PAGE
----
Scott Pruitt, the new administrator of the Environmental Protection Agency has had more than 7,500 emails and other records released by the Oklahoma attorney general’s office.

  • Pruitt confirmed as EPA administrator on Friday.
  • An Oklahoma judge ordered that emails from a January 2015 open records request were to be released.
  • An additional batch is due to be released next week.
  • Pruitt has touted himself as a “leading advocate against the EPA’s activist agenda” and sued the regulator 14 times over pollution regulations relating to mercury, smog, methane and sulfur dioxide.

The emails highlight the close ties between Pruitt and fossil fuel interests, including the Koch brothers, the billionaire energy investors who have spent decades fighting against environmental regulation.

In his confirmation hearing last month, Senate Democrats pushed Pruitt on political donations he had received in the past from companies such as Devon Energy and Exxon Mobil, and additional “dark money” that is funnelled to groups not required to disclose their donors.

“The emails show a very cosy relationship between Pruitt’s office and particularly Devon Energy, as well as other coal, oil and gas companies,” said Nick Surgey, research director at the Center for Media and Democracy.

“Pruitt is the world’s top environmental regulator now and these emails raise serious conflict of interest concerns. He has very close ties to fossil fuel firms and has shown himself to be generally opposed to the rules the EPA has to protect the environment.”

What is in the release?

As Oklahoma attorney general, Pruitt evidently acted in sync with oil and gas companies, challenging environmental regulations and even attaching his letterhead to a complaint filed by Devon Energy. This was first revealed in 2014, but now it is clear that it has happened on several occasions.

American Fuel and Petrochemical Manufacturers, an oil and gas lobby group, provided Pruitt with a template to oppose ozone limits and the renewable fuel standard program. AFPM encouraged Oklahoma to challenge the rules, noting: “This argument is more credible coming from a state.” Later that year, Pruitt did file opposition to both of these regulations.

Emails highlight the cosy relationship between Pruitt and the American Legislative Exchange Council (the influential US lobbying network of Republican politicians and big businesses), and other lobby groups sponsored by the Koch brothers. ALEC has consistently fought against tougher regulation and challenged scientists on climate change.

The emails contain correspondence between Pruitt’s executive assistant and Amy Anderson, ALEC director and Oklahoma membership contact, about Pruitt’s appearance at a May 2013 Alec board meeting in Oklahoma City.

That meeting attracted more protesters than attendees, with 600 firefighters, teachers, environmentalists and church leaders carrying signs reading “ALEC is Not OK” and chanting: “Backroom deals are ALEC’s game / Sweetheart deals for corporate gain.” Pruitt addressed a workshop entitled “Embracing American Energy Opportunities: From Wellheads to Pipelines”.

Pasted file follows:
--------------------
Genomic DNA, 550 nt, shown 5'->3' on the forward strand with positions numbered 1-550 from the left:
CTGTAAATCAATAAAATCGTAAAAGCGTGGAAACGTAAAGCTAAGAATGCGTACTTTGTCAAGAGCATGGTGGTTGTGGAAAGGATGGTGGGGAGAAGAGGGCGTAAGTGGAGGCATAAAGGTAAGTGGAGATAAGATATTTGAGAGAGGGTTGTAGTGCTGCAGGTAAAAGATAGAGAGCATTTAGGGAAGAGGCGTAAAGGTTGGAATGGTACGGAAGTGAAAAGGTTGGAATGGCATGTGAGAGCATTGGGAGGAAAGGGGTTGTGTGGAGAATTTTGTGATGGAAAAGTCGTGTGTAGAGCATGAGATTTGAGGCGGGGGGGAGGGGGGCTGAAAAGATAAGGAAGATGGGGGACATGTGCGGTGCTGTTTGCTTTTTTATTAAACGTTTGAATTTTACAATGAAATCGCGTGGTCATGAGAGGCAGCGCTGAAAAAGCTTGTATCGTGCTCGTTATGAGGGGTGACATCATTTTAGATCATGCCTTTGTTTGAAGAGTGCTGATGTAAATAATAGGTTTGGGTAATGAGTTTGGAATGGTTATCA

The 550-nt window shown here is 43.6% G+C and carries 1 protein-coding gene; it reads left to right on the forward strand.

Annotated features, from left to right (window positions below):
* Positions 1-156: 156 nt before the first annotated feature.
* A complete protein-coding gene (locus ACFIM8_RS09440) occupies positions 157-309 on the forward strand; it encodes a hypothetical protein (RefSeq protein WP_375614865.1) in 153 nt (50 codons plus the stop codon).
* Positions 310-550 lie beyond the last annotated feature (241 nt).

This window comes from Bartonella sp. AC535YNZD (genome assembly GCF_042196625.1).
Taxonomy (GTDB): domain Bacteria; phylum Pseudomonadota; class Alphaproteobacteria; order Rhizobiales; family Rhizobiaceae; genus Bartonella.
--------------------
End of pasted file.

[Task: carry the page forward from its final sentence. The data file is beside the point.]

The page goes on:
Pruitt was congratulated for his work on pushing back against the EPA by another Koch-backed pressure group.

“Thank you to your respective bosses and all they are doing to push back against President Obama’s EPA and its axis with liberal environmental groups to increase energy costs for Oklahomans and American families across the states,” said one email sent to Pruitt and an Oklahoma congressman in August 2013 by Matt Ball, an executive at Americans for Prosperity, a nonprofit group also funded in part by the Kochs. “You both work for true champions of freedom and liberty!” the note said.

Opposition from all angles, except Republican politicians

Pruitt’s appointment might be one of Trump’s most controversial, as a man who has spent his political life suing the EPA and trying to close it down. More than 700 former EPA employees wrote to senators to urge them to vote against Pruitt. Some staff in Chicago took part in protests against him.

John O’Grady, an EPA environmental scientist and head of a union that represents 9,000 agency staff, said, “Mr Pruitt isn’t a proponent of addressing climate change or of a strong EPA, so it won’t surprise me when they start to whittle away at what we do as an agency. I’m wondering when the hammer is going to fall.”

But of course, as with many of Trump’s nominations, the Senate voted down party lines and mathematics cannot be beaten. Only one Republican, Susan Collins of Maine, voted against Pruitt.

Many staff are anxiously waiting on Trump’s agenda to become clear, with the President expected to sign executive orders that aim to stop the EPA’s efforts in reducing greenhouse gases and regulating America’s expanse of waterways.

Following the confirmation, the EPA released a statement listing those that “cheer” Pruitt’s appointment. They include Republican representatives and lobbyists for mining, farming and grazing, who were quoted in the EPA’s own release calling the agency “rogue” and “one of the most vilified agencies in the ‘swamp’ of overreaching government”.

In his confirmation speech, Pruitt did not mention climate change, and added: “I believe that we as a nation can be both pro-energy and -jobs, and pro-environment. We don’t have to choose between the two.”